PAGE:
By Cynthia L. Cates, MBA
Kosciusko Literacy Services
The World Literacy Foundation’s report, The Economic & Social Cost of Illiteracy estimates the cost of illiteracy to be $1.19 trillion dollars to the annual global economy. Illiteracy limits lives by creating an array of problems including poverty, unemployment, social exclusion, crime, and poor health. Worldwide, one in five adults (796 million) struggle with illiteracy or functional illiteracy. Functional illiteracy means a person may have basic reading and writing skills (an understanding of simple words) and numeracy knowledge, but cannot apply these skills to accomplish common tasks necessary and to make informed choices. These people cannot read medicine labels, read workplace correspondence, balance a checkbook or complete a job application. Poor literacy limits the adults’ involvement in daily activities such as helping their children with homework to major political activities such as not understanding governmental policies.
If employed, low-literacy adults earn 30-42 percent less than their literate counterparts earn and often lack the skills for vocational training. Employees with poor literacy are prone to work-related accidents because they cannot read written health and safety regulations, placing themselves and co-workers at risk. These risks lead to higher medical service costs, absenteeism, and loss of productivity.
Literate people have better preventive health measures, including proper hygiene, vaccinations, regular check-ups, and better nutrition. In developed countries, illiterate adults rely on emergency room care as their primary health care provider. By not seeking preventative care, these adults tend to have diseases in advanced stages. In developing countries, a child born to a literate mother is 50 percent more likely to survive past age five.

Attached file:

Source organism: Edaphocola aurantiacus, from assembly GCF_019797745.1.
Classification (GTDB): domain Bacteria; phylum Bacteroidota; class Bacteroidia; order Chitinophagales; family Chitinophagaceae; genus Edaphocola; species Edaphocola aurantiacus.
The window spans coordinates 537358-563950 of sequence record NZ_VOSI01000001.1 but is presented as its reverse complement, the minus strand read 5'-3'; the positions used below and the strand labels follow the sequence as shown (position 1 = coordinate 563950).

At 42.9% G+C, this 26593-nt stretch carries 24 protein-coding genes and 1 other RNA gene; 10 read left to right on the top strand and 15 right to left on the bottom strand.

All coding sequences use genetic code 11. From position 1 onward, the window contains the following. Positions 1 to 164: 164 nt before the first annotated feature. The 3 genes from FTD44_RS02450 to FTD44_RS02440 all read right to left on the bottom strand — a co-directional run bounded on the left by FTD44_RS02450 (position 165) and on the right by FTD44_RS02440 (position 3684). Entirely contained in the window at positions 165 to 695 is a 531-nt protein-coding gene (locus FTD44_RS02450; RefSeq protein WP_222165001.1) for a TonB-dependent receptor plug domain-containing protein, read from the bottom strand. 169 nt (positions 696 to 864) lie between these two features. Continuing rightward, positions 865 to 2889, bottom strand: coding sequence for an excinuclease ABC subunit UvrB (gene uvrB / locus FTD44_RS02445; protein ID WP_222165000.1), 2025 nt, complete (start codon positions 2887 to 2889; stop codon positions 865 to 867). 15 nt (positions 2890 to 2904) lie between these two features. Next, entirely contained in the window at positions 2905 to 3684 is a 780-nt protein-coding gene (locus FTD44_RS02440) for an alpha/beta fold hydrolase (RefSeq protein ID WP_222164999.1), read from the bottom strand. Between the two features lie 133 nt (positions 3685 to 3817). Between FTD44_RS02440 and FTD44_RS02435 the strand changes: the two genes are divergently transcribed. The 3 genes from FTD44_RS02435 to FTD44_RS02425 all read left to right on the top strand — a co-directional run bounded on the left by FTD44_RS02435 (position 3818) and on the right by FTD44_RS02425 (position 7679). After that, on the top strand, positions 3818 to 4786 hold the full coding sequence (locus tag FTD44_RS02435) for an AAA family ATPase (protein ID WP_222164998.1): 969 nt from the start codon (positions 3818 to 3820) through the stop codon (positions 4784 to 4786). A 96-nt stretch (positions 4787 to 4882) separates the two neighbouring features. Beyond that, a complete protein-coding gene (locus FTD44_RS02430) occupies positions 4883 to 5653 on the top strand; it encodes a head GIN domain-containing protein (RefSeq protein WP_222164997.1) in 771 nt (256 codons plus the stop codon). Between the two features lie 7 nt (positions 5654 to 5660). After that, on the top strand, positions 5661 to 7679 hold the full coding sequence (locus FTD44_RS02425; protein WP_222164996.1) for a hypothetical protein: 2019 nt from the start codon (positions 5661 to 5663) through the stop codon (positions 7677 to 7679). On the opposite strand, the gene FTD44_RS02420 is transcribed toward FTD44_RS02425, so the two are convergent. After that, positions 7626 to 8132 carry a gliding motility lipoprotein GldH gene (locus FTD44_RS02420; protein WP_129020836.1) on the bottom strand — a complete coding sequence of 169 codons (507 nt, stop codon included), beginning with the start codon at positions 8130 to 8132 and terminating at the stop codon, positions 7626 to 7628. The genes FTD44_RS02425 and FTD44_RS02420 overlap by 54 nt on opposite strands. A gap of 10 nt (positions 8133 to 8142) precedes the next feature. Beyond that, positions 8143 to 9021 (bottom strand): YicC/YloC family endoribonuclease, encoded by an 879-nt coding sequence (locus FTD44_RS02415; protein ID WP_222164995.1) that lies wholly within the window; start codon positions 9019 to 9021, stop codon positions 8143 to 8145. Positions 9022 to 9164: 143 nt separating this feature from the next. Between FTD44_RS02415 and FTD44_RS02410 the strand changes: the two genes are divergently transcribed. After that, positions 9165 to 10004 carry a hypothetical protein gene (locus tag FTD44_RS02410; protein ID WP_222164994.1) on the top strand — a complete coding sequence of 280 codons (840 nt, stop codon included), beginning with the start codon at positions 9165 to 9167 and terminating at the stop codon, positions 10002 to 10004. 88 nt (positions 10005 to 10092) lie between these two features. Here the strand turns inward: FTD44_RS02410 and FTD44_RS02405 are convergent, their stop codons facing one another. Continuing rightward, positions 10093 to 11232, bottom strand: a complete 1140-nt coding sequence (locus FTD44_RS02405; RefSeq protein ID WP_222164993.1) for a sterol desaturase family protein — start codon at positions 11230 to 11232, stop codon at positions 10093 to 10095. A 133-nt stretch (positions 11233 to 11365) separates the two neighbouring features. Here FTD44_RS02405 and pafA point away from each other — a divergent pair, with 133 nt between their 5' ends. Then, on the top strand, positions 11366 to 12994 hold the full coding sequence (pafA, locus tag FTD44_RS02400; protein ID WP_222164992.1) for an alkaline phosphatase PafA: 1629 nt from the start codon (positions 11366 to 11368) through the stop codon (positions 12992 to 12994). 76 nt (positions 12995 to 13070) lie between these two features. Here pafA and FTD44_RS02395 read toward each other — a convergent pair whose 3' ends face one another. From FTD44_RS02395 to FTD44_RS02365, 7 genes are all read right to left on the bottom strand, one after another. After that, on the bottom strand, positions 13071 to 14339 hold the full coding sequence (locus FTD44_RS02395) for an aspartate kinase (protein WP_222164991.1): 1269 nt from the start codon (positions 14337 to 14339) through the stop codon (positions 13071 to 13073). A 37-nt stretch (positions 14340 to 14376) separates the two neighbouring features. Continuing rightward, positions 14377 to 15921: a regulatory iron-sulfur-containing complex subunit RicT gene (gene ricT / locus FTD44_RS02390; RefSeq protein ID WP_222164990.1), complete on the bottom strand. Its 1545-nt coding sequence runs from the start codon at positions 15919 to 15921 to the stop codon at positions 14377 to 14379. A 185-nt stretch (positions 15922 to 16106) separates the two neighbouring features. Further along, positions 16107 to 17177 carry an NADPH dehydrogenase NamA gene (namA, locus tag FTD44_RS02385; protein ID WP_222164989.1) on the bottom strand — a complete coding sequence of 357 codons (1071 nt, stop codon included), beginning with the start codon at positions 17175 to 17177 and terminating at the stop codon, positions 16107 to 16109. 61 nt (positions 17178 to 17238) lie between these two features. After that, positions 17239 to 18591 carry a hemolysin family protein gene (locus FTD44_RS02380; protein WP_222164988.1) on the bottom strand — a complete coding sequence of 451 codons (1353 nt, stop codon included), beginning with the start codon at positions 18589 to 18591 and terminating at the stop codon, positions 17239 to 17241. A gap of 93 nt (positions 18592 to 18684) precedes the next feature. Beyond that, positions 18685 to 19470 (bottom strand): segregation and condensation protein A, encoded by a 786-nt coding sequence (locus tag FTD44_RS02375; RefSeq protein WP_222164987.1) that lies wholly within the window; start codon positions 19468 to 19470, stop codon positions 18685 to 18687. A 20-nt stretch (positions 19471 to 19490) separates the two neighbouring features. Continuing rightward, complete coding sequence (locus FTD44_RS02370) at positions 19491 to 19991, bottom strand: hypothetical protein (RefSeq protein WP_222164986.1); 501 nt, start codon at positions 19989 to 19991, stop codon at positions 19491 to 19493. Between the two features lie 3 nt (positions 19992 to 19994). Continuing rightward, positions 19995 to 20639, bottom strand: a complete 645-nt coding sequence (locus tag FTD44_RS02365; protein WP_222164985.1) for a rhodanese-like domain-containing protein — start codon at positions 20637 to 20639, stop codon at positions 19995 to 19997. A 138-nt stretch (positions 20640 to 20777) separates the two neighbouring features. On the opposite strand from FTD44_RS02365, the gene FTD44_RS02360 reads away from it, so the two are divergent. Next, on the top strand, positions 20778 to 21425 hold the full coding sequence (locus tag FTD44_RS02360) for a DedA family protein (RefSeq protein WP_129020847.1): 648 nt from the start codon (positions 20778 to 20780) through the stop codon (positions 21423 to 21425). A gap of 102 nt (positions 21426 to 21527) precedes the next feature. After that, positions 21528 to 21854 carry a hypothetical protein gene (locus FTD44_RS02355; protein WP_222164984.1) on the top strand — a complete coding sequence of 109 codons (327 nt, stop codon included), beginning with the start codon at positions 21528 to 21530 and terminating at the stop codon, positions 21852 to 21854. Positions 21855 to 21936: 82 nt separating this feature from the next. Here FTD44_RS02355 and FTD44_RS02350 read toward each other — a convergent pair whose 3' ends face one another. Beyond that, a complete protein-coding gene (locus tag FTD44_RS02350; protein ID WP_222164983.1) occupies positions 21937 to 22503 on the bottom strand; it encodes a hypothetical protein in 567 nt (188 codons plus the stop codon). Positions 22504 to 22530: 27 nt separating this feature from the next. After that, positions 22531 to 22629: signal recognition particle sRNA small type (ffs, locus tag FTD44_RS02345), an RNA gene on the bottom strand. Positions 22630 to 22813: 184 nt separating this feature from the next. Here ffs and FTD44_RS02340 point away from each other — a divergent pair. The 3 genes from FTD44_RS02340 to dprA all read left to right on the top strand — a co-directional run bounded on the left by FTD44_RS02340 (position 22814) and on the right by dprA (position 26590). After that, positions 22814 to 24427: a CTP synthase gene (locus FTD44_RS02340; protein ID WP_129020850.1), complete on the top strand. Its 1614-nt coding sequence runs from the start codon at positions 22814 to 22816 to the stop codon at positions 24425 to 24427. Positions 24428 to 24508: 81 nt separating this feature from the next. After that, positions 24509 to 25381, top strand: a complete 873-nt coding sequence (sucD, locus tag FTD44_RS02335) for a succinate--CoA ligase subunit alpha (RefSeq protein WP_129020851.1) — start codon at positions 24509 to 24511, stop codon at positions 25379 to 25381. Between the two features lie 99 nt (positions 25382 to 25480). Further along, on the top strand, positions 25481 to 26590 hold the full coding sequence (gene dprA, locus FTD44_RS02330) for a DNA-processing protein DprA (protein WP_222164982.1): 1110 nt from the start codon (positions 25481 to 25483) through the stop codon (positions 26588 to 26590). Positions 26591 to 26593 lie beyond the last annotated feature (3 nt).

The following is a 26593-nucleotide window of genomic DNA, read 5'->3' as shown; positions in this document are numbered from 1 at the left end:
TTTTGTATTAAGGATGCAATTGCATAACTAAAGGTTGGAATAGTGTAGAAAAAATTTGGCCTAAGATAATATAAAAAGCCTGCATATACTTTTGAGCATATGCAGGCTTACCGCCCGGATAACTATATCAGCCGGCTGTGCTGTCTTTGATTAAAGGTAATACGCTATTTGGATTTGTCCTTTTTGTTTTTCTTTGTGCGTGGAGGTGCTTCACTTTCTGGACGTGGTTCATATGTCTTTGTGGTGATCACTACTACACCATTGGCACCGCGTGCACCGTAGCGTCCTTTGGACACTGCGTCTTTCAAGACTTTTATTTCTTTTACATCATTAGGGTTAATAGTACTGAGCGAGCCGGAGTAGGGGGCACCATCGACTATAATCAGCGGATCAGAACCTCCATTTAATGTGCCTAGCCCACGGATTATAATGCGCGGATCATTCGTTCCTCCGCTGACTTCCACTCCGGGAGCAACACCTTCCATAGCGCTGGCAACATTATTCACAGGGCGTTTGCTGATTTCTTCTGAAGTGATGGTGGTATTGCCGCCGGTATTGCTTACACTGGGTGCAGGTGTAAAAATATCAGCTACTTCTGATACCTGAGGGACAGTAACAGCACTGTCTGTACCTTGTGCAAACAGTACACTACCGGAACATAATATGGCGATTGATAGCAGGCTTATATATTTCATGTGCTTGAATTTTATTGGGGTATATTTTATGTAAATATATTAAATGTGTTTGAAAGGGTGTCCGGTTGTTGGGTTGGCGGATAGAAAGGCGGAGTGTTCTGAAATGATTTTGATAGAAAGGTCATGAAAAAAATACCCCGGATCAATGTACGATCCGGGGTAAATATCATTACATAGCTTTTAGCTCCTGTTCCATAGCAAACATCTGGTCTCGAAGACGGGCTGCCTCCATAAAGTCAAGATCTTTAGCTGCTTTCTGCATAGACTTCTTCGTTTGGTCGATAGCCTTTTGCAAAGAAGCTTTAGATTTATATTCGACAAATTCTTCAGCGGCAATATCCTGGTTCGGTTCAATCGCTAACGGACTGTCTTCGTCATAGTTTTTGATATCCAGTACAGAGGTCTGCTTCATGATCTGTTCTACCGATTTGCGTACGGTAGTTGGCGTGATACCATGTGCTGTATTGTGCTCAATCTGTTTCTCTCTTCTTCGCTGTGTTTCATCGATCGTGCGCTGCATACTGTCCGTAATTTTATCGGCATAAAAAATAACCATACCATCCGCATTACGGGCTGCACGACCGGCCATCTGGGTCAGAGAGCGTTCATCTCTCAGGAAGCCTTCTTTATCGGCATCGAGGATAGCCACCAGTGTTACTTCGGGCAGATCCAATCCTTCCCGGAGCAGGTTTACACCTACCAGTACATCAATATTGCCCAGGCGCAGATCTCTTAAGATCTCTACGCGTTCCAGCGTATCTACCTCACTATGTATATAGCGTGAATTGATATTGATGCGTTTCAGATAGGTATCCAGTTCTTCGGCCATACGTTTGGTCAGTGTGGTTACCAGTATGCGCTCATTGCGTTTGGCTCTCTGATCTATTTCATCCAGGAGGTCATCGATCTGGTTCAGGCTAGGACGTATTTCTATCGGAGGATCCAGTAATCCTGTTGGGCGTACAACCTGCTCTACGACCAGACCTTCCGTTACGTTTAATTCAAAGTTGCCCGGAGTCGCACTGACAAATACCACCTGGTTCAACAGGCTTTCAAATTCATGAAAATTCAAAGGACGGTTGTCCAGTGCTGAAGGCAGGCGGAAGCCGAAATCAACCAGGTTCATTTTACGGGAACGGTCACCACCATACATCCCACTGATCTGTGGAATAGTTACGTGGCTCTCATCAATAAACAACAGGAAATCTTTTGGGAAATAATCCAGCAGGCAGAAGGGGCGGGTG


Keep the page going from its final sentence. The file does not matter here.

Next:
Illiteracy is unquestionably linked with crime. Nearly 85 percent of juvenile delinquents are functionally illiterate. Internationally, 60-80% of prisoners have below basic reading skills. Societies are taxed with the cost of maintaining prisons and administering the court and justice systems.
Literate people are less likely to be on welfare. High school dropouts are more than three times as likely to be on welfare than graduates. Illiterate parents tend to have lower educational expectations for themselves and their children. If parents are not involved in their child’s education, students are more likely to have behavior problems, poor grades, and greater absenteeism. These children may repeat grades and eventually dropout perpetuating the cycle of poverty and illiteracy.
The effects of illiteracy in developed countries is very similar to the problems in developing countries. Illiterate people are in a cycle of poverty with limited opportunities for employment. Therefore, they are more likely to have poor health, may turn to crime, and may rely on social welfare and charity. Improving literacy skills is a key first step to overcoming the obstacles that lock people in poverty. The World Literacy Foundation recommends a two-pronged approach: first, encouraging families to place a higher value on education and second, enrolling illiterate adults in literacy programs. Adult literacy programs, especially those including job-searching skills, can be successful in reducing or eliminating dependence on welfare.
The Kosciusko Literacy Services annual campaign to improve literacy is underway. Donate by mail, online or in person. Visit online or call (574) 267-5380 for details.